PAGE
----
I run a programmable 2 meter handheld most of the time, plus have a 1990’s era Motorola MaxTrac 2 meter 6 channel base.

  3. Oh, and Nick… all license classes no longer require code as of 2007!

  4. KG4RMT, Fuquay Varina, NC 9 years, on the way to fulltiming

    K4HM Fuquay Varina, NC 39 years, on the way to fulltiming (hubby)

  5. My call is WB4PDO and I’ve been a Ham since 1965……..
    Ms Pat is N4ODT she got her lic in 1986

  6. WA0IQM. We started in 1961. Not very active now.
    73s, Gene

  7. W9MCI, got my Tech in 2004 (at the Goshen Escapade), got my General in 2007 and got my Extra in 2010.

    Fonda, K9MCI, got her Tech in 2010.

    Still in the planning stages of a mobile shack and antenna system for our MCI conversion (hence the call signs!).

    K8BRF and K8LMF (Bruce and Linda Faye) are a couple of future fulltime, RVing Hams.

    Nick, the Tech isn’t difficult (no code for any class anymore) and shouldn’t take you too much time to study for, go for it! (If you are interested, I can send you a link to a free and good study guide.)

    You can’t even begin to imagine all of the POSSIBLE GADGETS the ham world would tempt you with! (But, not many are really needs, just wants!)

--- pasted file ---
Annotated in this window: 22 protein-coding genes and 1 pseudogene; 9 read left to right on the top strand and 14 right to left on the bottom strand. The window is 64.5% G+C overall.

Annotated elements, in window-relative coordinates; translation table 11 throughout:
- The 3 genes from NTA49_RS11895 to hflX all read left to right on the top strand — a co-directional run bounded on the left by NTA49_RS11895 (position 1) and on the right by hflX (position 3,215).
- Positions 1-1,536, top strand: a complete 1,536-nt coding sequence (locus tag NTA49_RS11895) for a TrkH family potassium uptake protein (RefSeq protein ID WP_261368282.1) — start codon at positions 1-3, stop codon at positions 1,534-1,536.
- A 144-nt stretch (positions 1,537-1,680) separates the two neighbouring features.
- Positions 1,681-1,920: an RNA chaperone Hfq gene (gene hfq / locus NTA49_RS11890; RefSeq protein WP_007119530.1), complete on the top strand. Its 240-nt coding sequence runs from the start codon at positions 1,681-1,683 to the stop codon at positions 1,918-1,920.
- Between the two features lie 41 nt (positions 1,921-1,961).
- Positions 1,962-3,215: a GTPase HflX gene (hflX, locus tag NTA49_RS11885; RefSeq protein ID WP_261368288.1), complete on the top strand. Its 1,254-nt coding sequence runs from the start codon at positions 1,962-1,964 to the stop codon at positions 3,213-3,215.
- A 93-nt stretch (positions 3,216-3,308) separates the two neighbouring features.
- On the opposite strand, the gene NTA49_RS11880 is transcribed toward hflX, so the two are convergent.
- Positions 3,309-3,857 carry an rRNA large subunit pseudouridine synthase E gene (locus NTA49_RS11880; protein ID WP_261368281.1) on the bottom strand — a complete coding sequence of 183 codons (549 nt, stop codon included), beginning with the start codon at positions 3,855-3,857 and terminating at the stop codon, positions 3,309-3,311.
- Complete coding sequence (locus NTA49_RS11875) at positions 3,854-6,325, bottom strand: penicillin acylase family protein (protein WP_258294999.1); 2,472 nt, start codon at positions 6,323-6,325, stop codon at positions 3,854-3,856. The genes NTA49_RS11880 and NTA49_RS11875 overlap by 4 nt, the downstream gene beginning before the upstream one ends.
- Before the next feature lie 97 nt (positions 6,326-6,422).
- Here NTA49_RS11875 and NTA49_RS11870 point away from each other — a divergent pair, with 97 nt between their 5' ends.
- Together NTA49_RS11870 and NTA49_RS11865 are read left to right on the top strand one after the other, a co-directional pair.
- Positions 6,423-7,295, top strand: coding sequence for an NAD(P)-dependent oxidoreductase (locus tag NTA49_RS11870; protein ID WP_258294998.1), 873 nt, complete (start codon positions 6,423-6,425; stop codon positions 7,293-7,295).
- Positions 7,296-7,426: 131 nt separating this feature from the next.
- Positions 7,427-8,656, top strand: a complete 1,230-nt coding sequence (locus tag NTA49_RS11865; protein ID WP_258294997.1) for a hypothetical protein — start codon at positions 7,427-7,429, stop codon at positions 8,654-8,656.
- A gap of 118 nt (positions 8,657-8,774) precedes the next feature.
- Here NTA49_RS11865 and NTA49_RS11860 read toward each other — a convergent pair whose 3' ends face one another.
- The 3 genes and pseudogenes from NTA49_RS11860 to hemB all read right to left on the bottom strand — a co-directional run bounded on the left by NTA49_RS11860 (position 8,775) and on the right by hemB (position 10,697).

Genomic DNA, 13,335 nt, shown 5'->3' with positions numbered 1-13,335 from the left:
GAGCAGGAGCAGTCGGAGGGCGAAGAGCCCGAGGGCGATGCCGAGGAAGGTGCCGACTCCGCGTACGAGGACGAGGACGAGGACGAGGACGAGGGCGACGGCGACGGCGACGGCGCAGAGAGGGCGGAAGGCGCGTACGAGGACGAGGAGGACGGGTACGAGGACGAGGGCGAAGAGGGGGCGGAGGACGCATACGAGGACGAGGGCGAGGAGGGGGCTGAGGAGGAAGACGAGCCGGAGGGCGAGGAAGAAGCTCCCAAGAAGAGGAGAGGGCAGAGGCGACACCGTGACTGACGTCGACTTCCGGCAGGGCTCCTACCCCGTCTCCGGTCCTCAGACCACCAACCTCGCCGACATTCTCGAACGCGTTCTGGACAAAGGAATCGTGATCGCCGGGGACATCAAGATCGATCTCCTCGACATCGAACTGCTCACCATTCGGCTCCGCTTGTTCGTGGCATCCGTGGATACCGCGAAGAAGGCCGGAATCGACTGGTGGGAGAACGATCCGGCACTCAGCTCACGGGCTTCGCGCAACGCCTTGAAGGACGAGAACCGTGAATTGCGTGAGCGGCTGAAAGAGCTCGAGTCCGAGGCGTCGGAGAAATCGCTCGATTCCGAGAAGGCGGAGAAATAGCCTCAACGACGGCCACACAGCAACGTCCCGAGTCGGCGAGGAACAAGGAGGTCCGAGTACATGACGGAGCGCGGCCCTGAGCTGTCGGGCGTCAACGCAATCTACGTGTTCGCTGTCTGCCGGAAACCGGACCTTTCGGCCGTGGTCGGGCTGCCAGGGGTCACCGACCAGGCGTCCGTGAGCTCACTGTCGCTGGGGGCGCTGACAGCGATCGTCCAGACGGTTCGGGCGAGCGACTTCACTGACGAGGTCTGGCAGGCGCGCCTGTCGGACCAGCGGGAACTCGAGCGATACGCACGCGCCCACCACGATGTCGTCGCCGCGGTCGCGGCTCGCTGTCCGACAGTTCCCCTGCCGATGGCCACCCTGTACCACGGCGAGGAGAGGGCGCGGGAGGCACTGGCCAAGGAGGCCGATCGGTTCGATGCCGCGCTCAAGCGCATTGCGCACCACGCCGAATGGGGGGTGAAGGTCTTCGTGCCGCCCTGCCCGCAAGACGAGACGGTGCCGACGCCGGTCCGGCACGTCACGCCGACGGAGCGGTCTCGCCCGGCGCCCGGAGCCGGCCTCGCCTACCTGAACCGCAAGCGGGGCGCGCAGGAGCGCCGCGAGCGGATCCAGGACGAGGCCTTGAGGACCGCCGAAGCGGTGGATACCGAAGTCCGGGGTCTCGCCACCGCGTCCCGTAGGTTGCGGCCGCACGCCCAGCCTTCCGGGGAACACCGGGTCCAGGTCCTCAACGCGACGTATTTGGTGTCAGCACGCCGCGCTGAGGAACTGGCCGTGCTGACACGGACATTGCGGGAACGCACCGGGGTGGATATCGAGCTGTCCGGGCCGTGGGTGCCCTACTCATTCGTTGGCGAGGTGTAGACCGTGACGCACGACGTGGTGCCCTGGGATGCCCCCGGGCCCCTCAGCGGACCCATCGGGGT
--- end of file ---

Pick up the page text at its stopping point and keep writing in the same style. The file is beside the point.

8. K6YVE General since 1956.

  9. Our 3G reception, both AT&T and Verizon, has been steadily deteriorating for the past 3 years. We can’t even watch an un-interrupted youtube video anymore without first downloading the whole video – which takes forever.

    A few Sundays ago, the Washington Post devoted it’s whole business section to our nation’s deteriorating infrastructure, including internet infrastructure. Our internet speeds, as well as our roads, bridges, dams, power grids, airports, health care systems, sewer systems etc are rapidly becoming the laughing stalk of the world. In each of the aforementioned categories, as well as many others, we rank behind at least 10 – 20 other nations.

  10. Dee K4DAW 1999 Full time 2009

    Jim K4FIJ 2000 Full time 2009